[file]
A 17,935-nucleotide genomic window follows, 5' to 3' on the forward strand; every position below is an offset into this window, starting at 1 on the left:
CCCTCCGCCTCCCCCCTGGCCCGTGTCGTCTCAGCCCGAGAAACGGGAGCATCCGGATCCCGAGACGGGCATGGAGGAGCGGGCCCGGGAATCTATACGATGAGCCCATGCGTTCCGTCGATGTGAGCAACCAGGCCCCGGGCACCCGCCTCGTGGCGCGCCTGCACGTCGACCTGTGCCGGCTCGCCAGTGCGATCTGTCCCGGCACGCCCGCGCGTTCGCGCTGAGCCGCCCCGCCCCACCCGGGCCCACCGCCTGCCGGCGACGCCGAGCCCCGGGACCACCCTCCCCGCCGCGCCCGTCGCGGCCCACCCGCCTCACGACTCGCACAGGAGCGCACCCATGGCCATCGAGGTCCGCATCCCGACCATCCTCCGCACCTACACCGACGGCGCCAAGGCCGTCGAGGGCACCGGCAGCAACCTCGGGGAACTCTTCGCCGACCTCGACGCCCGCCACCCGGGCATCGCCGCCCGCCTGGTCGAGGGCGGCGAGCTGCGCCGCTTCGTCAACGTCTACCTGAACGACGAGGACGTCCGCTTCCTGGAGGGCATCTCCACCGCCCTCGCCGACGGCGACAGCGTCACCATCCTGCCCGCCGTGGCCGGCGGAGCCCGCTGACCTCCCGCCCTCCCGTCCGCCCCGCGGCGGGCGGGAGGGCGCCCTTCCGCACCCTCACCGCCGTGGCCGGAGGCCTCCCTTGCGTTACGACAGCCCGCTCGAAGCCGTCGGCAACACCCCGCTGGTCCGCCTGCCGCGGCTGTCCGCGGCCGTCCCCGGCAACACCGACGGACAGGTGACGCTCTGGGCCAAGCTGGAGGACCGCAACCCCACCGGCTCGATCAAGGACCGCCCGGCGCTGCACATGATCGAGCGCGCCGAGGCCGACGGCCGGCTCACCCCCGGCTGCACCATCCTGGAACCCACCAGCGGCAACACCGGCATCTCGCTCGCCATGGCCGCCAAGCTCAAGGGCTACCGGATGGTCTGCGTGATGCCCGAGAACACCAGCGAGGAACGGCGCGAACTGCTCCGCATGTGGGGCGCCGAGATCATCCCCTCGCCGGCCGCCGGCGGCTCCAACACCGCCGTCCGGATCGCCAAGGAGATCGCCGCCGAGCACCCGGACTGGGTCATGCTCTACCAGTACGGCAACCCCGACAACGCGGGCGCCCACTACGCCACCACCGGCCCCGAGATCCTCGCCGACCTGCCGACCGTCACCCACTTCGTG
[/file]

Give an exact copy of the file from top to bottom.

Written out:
A 17,935-nucleotide genomic window follows, 5' to 3' on the forward strand; every position below is an offset into this window, starting at 1 on the left:
CCCTCCGCCTCCCCCCTGGCCCGTGTCGTCTCAGCCCGAGAAACGGGAGCATCCGGATCCCGAGACGGGCATGGAGGAGCGGGCCCGGGAATCTATACGATGAGCCCATGCGTTCCGTCGATGTGAGCAACCAGGCCCCGGGCACCCGCCTCGTGGCGCGCCTGCACGTCGACCTGTGCCGGCTCGCCAGTGCGATCTGTCCCGGCACGCCCGCGCGTTCGCGCTGAGCCGCCCCGCCCCACCCGGGCCCACCGCCTGCCGGCGACGCCGAGCCCCGGGACCACCCTCCCCGCCGCGCCCGTCGCGGCCCACCCGCCTCACGACTCGCACAGGAGCGCACCCATGGCCATCGAGGTCCGCATCCCGACCATCCTCCGCACCTACACCGACGGCGCCAAGGCCGTCGAGGGCACCGGCAGCAACCTCGGGGAACTCTTCGCCGACCTCGACGCCCGCCACCCGGGCATCGCCGCCCGCCTGGTCGAGGGCGGCGAGCTGCGCCGCTTCGTCAACGTCTACCTGAACGACGAGGACGTCCGCTTCCTGGAGGGCATCTCCACCGCCCTCGCCGACGGCGACAGCGTCACCATCCTGCCCGCCGTGGCCGGCGGAGCCCGCTGACCTCCCGCCCTCCCGTCCGCCCCGCGGCGGGCGGGAGGGCGCCCTTCCGCACCCTCACCGCCGTGGCCGGAGGCCTCCCTTGCGTTACGACAGCCCGCTCGAAGCCGTCGGCAACACCCCGCTGGTCCGCCTGCCGCGGCTGTCCGCGGCCGTCCCCGGCAACACCGACGGACAGGTGACGCTCTGGGCCAAGCTGGAGGACCGCAACCCCACCGGCTCGATCAAGGACCGCCCGGCGCTGCACATGATCGAGCGCGCCGAGGCCGACGGCCGGCTCACCCCCGGCTGCACCATCCTGGAACCCACCAGCGGCAACACCGGCATCTCGCTCGCCATGGCCGCCAAGCTCAAGGGCTACCGGATGGTCTGCGTGATGCCCGAGAACACCAGCGAGGAACGGCGCGAACTGCTCCGCATGTGGGGCGCCGAGATCATCCCCTCGCCGGCCGCCGGCGGCTCCAACACCGCCGTCCGGATCGCCAAGGAGATCGCCGCCGAGCACCCGGACTGGGTCATGCTCTACCAGTACGGCAACCCCGACAACGCGGGCGCCCACTACGCCACCACCGGCCCCGAGATCCTCGCCGACCTGCCGACCGTCACCCACTTCGTG